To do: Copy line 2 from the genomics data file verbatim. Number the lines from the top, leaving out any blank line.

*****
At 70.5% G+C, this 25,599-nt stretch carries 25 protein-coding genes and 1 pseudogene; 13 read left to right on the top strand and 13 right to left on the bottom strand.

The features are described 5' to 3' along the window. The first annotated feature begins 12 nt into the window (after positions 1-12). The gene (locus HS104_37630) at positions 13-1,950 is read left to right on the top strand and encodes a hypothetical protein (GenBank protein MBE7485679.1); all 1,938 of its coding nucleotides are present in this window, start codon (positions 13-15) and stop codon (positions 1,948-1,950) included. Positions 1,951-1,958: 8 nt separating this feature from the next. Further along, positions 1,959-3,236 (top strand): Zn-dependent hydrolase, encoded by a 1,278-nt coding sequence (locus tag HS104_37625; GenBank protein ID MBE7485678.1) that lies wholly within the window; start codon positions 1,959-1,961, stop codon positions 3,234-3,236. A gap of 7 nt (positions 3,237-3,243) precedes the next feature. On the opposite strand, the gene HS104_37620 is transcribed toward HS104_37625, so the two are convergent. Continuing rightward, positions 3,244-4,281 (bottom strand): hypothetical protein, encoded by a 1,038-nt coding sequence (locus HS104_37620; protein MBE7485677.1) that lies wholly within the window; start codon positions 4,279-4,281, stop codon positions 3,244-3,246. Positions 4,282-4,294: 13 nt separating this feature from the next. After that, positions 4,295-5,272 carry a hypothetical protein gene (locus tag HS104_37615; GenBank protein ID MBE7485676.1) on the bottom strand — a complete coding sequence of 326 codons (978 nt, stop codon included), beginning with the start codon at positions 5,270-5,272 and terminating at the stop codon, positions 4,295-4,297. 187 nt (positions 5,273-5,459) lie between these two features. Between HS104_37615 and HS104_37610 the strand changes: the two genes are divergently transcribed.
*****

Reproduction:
The features are described 5' to 3' along the window. The first annotated feature begins 12 nt into the window (after positions 1-12). The gene (locus HS104_37630) at positions 13-1,950 is read left to right on the top strand and encodes a hypothetical protein (GenBank protein MBE7485679.1); all 1,938 of its coding nucleotides are present in this window, start codon (positions 13-15) and stop codon (positions 1,948-1,950) included. Positions 1,951-1,958: 8 nt separating this feature from the next. Further along, positions 1,959-3,236 (top strand): Zn-dependent hydrolase, encoded by a 1,278-nt coding sequence (locus tag HS104_37625; GenBank protein ID MBE7485678.1) that lies wholly within the window; start codon positions 1,959-1,961, stop codon positions 3,234-3,236. A gap of 7 nt (positions 3,237-3,243) precedes the next feature. On the opposite strand, the gene HS104_37620 is transcribed toward HS104_37625, so the two are convergent. Continuing rightward, positions 3,244-4,281 (bottom strand): hypothetical protein, encoded by a 1,038-nt coding sequence (locus HS104_37620; protein MBE7485677.1) that lies wholly within the window; start codon positions 4,279-4,281, stop codon positions 3,244-3,246. Positions 4,282-4,294: 13 nt separating this feature from the next. After that, positions 4,295-5,272 carry a hypothetical protein gene (locus tag HS104_37615; GenBank protein ID MBE7485676.1) on the bottom strand — a complete coding sequence of 326 codons (978 nt, stop codon included), beginning with the start codon at positions 5,270-5,272 and terminating at the stop codon, positions 4,295-4,297. 187 nt (positions 5,273-5,459) lie between these two features. Between HS104_37615 and HS104_37610 the strand changes: the two genes are divergently transcribed.